My guinea pigs all gave this a thumbs up too, confirming what I thought… this one is a keeper. So without babbling on, here is my recipe for Tomato-Pimento Cheese Shortcakes with Black-Peppered Whipped Cream. It’s just right for a light summer breakfast or brunch (to be sure with a side of bacon, sausage or country ham)… or my favorite way to eat, alongside a big hunk’o grilled bone-in ribeye!
Suit your fancy…
And just a helpful hint… the shortcakes can be made ahead and frozen. Just take out and “freshen” in your toaster oven. The microwave will do too.
I hope you and yours enjoy these as much as I have this summer. Now run along and make yourself some. Stay tuned… still to come, more tomato faves, including my Dilly Swiss Tomato Pie.
Serve these savory summer shortcakes for breakfast, brunch... and they make a perfect side for grilled steaks, chops and chicken. The shortcakes can be frozen to quickly revive in your toaster oven or microwave.
- 3 1/4 cups biscuit mix
- 1 cup thick pimento cheese
- 1/4 cup Duke's mayonnaise
- 1/2 cup club soda
- 1/2 teaspoon cayenne pepper
- 1 teaspoon garlic powder
- about 14 large tomatoes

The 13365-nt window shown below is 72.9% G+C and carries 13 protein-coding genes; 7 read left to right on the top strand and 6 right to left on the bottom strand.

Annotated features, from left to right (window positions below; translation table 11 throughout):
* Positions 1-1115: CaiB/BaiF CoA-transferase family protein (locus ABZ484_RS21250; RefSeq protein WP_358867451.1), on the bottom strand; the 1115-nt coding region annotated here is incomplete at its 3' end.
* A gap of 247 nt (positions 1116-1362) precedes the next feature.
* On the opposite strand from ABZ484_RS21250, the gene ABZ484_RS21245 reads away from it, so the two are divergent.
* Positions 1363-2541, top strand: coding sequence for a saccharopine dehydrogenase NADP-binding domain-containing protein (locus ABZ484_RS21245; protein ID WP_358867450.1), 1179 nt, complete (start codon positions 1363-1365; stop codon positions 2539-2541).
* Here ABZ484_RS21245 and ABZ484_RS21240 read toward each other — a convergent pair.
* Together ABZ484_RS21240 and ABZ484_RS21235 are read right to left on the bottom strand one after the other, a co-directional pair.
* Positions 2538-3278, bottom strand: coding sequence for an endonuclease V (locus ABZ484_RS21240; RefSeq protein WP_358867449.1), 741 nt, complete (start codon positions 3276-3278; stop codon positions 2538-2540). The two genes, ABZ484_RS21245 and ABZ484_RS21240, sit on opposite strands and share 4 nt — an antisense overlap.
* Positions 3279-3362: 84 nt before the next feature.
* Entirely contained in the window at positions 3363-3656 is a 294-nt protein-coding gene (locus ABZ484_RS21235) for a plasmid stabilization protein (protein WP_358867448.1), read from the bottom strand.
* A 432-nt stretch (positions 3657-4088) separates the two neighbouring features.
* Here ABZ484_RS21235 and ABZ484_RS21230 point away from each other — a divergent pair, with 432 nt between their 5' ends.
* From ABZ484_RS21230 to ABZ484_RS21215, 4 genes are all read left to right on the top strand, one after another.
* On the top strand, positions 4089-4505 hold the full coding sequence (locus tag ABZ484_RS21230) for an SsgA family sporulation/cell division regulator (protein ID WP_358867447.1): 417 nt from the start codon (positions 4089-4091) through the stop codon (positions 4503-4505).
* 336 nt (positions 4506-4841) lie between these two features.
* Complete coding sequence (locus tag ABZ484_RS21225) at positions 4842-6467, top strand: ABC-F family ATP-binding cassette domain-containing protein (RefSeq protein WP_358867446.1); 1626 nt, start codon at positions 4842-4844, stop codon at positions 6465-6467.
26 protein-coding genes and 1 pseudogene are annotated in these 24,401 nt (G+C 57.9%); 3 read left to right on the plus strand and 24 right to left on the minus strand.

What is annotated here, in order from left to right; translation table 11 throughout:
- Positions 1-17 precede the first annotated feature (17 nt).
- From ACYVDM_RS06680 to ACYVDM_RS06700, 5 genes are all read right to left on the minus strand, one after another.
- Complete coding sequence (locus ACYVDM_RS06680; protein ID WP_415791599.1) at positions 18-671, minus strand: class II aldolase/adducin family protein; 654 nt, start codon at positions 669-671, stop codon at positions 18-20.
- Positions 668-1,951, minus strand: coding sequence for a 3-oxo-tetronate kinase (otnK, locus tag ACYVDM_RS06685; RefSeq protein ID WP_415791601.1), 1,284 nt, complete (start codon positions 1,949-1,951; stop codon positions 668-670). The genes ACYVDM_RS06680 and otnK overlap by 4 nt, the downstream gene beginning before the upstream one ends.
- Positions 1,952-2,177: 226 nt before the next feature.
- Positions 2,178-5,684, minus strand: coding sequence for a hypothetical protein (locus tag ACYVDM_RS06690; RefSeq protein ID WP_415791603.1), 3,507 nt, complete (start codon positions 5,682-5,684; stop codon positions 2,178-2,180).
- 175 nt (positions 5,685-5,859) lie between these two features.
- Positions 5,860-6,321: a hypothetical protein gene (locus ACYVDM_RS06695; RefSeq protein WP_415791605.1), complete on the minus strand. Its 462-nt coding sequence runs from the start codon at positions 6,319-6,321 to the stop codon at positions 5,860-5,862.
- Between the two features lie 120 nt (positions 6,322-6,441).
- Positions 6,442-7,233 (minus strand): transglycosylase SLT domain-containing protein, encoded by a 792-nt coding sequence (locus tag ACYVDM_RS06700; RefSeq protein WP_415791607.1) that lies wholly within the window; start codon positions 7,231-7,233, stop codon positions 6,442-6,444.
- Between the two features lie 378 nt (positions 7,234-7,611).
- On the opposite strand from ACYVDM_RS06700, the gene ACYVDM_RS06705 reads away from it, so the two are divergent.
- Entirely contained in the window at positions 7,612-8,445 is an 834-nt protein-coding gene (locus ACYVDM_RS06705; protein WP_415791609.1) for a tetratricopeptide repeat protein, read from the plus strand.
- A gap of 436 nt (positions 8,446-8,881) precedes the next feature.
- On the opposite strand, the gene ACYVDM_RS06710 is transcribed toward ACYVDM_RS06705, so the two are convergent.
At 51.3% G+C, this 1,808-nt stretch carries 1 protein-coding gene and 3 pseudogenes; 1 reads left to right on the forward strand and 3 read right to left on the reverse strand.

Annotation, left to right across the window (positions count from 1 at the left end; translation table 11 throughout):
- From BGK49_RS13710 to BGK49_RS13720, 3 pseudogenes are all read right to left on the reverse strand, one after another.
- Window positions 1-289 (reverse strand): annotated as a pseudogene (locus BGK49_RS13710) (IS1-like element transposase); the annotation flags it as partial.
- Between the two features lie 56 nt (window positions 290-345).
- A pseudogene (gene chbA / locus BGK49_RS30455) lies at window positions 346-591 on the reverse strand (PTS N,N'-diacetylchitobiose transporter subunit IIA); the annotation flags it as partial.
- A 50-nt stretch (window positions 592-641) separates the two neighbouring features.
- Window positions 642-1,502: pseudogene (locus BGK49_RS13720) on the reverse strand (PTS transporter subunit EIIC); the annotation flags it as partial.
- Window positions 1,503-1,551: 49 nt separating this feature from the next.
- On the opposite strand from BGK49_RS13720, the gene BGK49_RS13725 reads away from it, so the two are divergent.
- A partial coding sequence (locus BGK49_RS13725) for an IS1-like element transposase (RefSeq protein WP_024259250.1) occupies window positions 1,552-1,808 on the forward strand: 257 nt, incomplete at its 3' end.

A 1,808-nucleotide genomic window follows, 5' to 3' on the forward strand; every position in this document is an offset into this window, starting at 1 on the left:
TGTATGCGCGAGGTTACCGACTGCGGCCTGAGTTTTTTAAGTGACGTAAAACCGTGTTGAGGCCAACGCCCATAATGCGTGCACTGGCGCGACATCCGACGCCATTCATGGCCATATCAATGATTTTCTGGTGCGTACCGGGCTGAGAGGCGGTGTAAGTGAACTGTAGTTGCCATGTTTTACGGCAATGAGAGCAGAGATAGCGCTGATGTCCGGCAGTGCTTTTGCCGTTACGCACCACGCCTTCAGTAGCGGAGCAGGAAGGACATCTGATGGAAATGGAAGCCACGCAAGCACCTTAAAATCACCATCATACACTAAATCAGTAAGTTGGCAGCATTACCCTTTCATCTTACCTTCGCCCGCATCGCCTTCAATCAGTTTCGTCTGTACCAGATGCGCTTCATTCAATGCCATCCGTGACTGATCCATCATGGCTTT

- 3/4 cup minced sweet onion
- 4 tablespoons oil, your preferred salad oil
- 4 tablespoons vinegar, your favorite
- 4 tablespoons honey
- 1/2 cup each fresh chopped basil and oregano
- salt and pepper to suit your taste
- 1 pint heavy whipping cream
- 1 8 ounce cream cheese with chives
- freshly ground black pepper
- fresh herbs to garnish, chives preferred
Preheat oven to 350 degrees. Combine shortcake ingredients and drop by heaping tablespoon onto prepared baking pan. Spread flat with back of spoon.Bake 8 to 10 minutes. Cool.
Stir all filling ingredients together least one hour before serving. Spoon filling over 12 shortcakes, covering each with second cake.
For topping, whip cream and cream cheese until thickened. Blend in pepper.
Top shortcakes with dollop of whipped cream and garnish with fresh herbs.
UPDATE…. my Southern Colcannon and “Cabbards” recipes were published in Our State Magazine in March 2015! This is such a tasty recipe to serve anytime, but just right for adding a southern twist to your St. Patrick’s Day supper table. I am republishing this old fave per requests… I hope you’ll enjoy!